Liverpool’s thumping win in Europe on Wednesday evoked memories of days gone by, and hinted more incredible nights could be ahead this season.
So much for a nervy night at Anfield. Liverpool made easy work of Spartak Moscow, on an evening which was meant to be full of potential pit-falls.
Steven Scragg took a drive in the DeLorean, and wound up smashing through old man Peabody’s barn door.
At 88mph the flux-capacitor kicked in, and it was suddenly 40 years ago.
It took just one idle tweet to make me feel very old on Wednesday morning:
— Soccer Attic (@SoccerAttic) December 6, 2017
At the age of three, this was my first trip to Anfield. Liverpool won 6-0, and Terry McDermott scored a hat-trick in what was a masterclass of a midfield performance.
Forty years ago. How is that possible?
It came within a late Mohamed Salah goal of being an utterly symbiotic evening against Spartak Moscow.
The 6-0 scoreline was set to happen again, until that hypnotic shift of the hips by Salah, which created the space for him to thunder home the seventh goal of the evening.
On the evening of December 6, 2057, we’re going to win 8-0.
I love the way that Jurgen Klopp doesn’t seem to allow this Liverpool to be psyched out of games. He appears to have convinced his players that they are simply football matches, individual football matches.
If we lose, then we do so because we weren’t good enough, weren’t focused enough.
It’s never a case of the mind being beaten before we walk onto the pitch, as so many versions of Liverpool have been down the years. This is a departure which has been plucked from the past.
Of course, you have to relive a successful night when you get home.
On the late-night TV highlights, Roy Keane suggested that we’d struggle against better opposition, while it was perfectly reasonable that Manchester City lost to Shakhtar Donetsk.
You can only beat who is in front of you, but you can only lose to who is in front of you too.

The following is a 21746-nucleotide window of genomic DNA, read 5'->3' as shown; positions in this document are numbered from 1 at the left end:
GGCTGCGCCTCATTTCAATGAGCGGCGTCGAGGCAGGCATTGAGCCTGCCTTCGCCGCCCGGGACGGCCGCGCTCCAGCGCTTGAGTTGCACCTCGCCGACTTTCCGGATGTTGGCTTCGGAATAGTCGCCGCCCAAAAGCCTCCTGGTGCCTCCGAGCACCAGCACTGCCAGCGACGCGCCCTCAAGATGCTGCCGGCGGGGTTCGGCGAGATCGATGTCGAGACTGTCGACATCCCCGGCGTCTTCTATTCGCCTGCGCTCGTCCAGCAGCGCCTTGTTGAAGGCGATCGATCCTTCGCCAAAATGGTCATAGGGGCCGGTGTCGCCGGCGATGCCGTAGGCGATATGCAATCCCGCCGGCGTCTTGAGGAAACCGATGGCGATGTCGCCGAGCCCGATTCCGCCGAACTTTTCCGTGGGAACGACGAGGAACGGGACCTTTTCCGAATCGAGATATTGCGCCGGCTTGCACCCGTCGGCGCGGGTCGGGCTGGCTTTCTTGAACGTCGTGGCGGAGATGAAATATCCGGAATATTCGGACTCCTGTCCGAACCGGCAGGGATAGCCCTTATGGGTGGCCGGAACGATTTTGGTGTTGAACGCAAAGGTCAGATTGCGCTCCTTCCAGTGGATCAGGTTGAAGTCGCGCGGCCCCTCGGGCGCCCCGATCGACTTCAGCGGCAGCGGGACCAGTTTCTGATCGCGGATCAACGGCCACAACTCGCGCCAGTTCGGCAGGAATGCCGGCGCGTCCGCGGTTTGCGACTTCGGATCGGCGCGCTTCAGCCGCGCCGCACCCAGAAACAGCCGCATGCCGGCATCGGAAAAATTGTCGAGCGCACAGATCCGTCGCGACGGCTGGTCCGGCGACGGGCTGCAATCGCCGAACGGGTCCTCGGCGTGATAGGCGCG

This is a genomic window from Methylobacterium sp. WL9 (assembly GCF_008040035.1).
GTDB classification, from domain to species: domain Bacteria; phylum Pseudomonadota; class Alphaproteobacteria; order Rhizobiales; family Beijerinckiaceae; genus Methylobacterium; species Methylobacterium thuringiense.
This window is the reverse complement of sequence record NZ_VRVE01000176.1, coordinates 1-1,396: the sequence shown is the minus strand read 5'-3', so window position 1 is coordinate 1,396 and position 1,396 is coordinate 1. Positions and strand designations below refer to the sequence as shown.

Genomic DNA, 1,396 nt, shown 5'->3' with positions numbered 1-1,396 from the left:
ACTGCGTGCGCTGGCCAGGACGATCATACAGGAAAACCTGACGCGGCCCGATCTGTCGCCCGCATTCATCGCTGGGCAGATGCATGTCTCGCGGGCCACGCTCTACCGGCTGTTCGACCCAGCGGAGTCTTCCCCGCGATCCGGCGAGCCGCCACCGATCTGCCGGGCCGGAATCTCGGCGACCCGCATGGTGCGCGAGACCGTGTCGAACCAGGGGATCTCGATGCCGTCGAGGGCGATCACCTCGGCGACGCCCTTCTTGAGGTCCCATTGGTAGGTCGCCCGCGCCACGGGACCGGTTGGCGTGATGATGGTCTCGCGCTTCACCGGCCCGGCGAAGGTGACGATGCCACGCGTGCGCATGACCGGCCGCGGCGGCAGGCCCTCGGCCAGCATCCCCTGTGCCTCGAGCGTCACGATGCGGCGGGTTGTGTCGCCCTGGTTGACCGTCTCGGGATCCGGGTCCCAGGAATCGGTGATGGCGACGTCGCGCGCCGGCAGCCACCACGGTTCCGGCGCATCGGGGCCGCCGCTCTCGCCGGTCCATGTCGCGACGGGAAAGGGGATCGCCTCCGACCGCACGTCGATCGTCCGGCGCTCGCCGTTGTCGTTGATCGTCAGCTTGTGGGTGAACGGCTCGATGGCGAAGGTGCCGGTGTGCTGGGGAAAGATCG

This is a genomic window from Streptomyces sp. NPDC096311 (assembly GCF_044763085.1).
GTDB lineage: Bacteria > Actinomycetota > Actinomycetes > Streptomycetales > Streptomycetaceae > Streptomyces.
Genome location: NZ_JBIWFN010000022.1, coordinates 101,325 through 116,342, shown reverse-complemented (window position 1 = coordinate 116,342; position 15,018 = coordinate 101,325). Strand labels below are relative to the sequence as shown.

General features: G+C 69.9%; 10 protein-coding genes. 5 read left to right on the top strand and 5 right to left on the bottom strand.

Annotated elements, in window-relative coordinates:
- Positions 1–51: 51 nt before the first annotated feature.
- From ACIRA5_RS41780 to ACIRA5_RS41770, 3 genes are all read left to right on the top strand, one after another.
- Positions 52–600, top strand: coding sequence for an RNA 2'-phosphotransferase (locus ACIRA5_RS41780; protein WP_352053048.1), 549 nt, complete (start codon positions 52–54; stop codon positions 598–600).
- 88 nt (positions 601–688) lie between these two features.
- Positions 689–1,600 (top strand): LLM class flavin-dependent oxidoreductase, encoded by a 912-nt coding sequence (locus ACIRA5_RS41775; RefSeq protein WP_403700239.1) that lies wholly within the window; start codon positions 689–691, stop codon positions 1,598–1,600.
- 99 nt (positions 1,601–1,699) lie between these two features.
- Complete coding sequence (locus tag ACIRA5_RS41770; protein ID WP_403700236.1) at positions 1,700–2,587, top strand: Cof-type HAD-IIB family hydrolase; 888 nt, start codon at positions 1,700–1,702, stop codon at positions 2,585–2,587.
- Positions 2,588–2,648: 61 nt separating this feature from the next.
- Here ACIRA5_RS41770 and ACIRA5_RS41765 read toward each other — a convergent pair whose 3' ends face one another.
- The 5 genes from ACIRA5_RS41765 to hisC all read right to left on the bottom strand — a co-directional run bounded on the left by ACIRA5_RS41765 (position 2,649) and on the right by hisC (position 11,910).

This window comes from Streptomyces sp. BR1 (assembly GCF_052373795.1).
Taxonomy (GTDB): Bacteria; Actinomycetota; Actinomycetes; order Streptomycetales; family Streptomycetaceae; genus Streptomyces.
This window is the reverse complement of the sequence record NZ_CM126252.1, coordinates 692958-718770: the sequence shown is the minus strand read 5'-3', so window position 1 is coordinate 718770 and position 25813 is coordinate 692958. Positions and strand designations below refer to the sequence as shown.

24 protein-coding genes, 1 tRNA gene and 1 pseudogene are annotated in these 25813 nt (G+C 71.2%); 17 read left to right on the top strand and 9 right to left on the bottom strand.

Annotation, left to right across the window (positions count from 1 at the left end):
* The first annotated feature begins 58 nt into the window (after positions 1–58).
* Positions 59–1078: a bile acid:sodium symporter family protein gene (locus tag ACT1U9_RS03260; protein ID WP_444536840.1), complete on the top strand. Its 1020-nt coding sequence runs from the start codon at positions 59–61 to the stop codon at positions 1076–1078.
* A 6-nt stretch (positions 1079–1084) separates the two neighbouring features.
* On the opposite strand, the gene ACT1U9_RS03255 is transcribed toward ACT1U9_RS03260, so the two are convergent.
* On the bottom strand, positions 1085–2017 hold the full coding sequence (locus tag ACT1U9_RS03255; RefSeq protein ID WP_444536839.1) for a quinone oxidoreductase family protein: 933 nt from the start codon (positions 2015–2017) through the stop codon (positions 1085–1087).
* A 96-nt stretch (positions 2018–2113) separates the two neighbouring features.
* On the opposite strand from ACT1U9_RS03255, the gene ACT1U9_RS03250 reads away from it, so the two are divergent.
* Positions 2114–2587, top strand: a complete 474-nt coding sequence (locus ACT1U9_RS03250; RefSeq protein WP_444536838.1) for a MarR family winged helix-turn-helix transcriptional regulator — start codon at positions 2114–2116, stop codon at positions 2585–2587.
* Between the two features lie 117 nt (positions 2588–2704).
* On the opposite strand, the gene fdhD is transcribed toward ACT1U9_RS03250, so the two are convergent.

We are currently throwing out the type of shapes that will beat anyone. The biggest question is whether or not we can maintain that form, and how we respond when the unavoidable setback occurs.
When we are on top of our game, then we are impossible to play against. As ever, it’s all about putting it together when it matters the most.
We’ve remained unable to bottle these rises in mojo within the confines of a nine-month football season.
Our second goal was one of complete perfection.
You know it’s going well when Ragnar Klavan is dipping the shoulder
Outrageous turns that are Beckenbauer-esqe from Klavan, baited concern over the wellbeing of Alberto Moreno, and a clean sheet from Loris Karius, where he managed a couple of decent flashes of goalkeeping, to go alongside the prerequisite rush of blood to the head.
When things like this happen, then we really have reached parallel universe status.
What you end up with is competitive creation. Salah tees up Coutinho, Mane tees up Salah, Coutinho tees up Mane, and Firmino tees up everyone.
Coutinho put on a masterclass, and scored a hat-trick. I was partying like it was December 1977.
Tonight Matthew, I’m going to be Terry McDermott.
For the fourth goal, Mane had the time and space to select his favoured choice of technique with how to finish. He then changed his mind as the ball dropped to him.
That. Was. Astounding.
It almost looked as if Salah wasn’t going to score at one point. If he scores a brace on Sunday, in the Merseyside derby, then he will hit the milestone of 20 goals for the season. It really could have been 30.
Christmas is still two-and-a-half weeks away.
Can we win the Champions League?
Common sense says no.
A world of anything being possible says yes.
In the last 16, Anfield will be afforded a pure, traditional, win-or-bust European night, where the prize will be a place in the quarter-finals of the competition.
We’ve made atmospheres that have carried some very ordinary players to great achievements. Imagine what we can help a handful of great players do?
There is a vague hint that English clubs are beginning to rise again in the Champions League.
No English club has as highly attuned inbuilt affinity to European football, as Liverpool Football Club does.
Put ourselves into the last eight, and anything could well be possible.
While you’re here…
I spent a fantastic Monday evening in London, at the Football Supporters Federation Awards, where I unfortunately missed out on the Blogger of the Year award.
I’d like to say a big thank you to everyone who took the time to vote, and it was a huge achievement just to make it on to the final shortlist. Something which came completely out of left field.
Many thanks to everyone.